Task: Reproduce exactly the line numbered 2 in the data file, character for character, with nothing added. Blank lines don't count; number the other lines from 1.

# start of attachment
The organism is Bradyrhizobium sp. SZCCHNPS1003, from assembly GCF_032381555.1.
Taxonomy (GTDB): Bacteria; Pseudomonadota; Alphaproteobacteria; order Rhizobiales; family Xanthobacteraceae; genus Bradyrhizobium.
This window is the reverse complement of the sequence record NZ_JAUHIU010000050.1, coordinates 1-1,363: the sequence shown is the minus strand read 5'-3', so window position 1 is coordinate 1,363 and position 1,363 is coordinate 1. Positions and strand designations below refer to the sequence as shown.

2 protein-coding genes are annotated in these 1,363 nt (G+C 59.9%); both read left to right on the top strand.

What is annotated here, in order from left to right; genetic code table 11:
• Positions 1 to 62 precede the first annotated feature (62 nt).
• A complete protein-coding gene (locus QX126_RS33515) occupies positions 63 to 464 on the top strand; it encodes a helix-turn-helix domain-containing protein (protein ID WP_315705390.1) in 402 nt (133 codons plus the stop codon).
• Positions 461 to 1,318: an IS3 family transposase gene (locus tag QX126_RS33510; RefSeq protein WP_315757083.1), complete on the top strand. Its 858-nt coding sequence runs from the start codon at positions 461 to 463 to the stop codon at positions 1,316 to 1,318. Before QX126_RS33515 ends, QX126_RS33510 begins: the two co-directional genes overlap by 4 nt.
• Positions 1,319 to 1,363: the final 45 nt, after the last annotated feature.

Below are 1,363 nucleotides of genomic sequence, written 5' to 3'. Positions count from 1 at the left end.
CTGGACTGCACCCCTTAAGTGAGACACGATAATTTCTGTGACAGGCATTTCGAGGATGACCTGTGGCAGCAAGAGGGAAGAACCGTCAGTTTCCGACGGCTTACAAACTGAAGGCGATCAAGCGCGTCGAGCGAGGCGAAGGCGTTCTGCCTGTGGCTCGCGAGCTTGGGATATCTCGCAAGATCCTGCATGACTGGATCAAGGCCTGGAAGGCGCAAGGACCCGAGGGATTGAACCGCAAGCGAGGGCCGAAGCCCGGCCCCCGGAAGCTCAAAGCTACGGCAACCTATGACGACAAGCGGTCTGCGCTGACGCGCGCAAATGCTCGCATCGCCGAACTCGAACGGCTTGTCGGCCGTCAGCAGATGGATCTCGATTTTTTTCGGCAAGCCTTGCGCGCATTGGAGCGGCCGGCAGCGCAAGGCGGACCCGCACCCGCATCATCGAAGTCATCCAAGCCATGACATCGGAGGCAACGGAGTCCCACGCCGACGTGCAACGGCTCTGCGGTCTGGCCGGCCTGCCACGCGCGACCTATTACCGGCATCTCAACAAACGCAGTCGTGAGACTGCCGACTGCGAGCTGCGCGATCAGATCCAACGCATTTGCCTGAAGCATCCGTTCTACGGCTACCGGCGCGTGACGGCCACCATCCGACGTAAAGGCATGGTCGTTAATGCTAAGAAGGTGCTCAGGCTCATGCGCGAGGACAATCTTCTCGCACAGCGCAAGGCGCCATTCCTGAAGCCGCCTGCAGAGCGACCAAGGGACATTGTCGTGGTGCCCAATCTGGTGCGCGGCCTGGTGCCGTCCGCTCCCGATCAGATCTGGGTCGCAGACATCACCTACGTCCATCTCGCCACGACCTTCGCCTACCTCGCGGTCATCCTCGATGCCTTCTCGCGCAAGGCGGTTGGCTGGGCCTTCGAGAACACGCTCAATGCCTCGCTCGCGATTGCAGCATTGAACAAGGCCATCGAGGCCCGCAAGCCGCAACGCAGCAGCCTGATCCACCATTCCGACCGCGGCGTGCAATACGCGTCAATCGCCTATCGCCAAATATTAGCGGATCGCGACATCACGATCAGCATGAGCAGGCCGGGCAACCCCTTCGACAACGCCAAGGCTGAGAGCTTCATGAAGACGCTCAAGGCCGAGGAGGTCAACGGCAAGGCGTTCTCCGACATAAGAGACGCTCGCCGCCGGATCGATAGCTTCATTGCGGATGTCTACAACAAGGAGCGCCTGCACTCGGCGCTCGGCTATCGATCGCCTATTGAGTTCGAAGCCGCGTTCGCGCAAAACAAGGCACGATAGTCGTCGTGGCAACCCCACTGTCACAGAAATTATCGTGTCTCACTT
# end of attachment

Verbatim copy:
Taxonomy (GTDB): Bacteria; Pseudomonadota; Alphaproteobacteria; order Rhizobiales; family Xanthobacteraceae; genus Bradyrhizobium.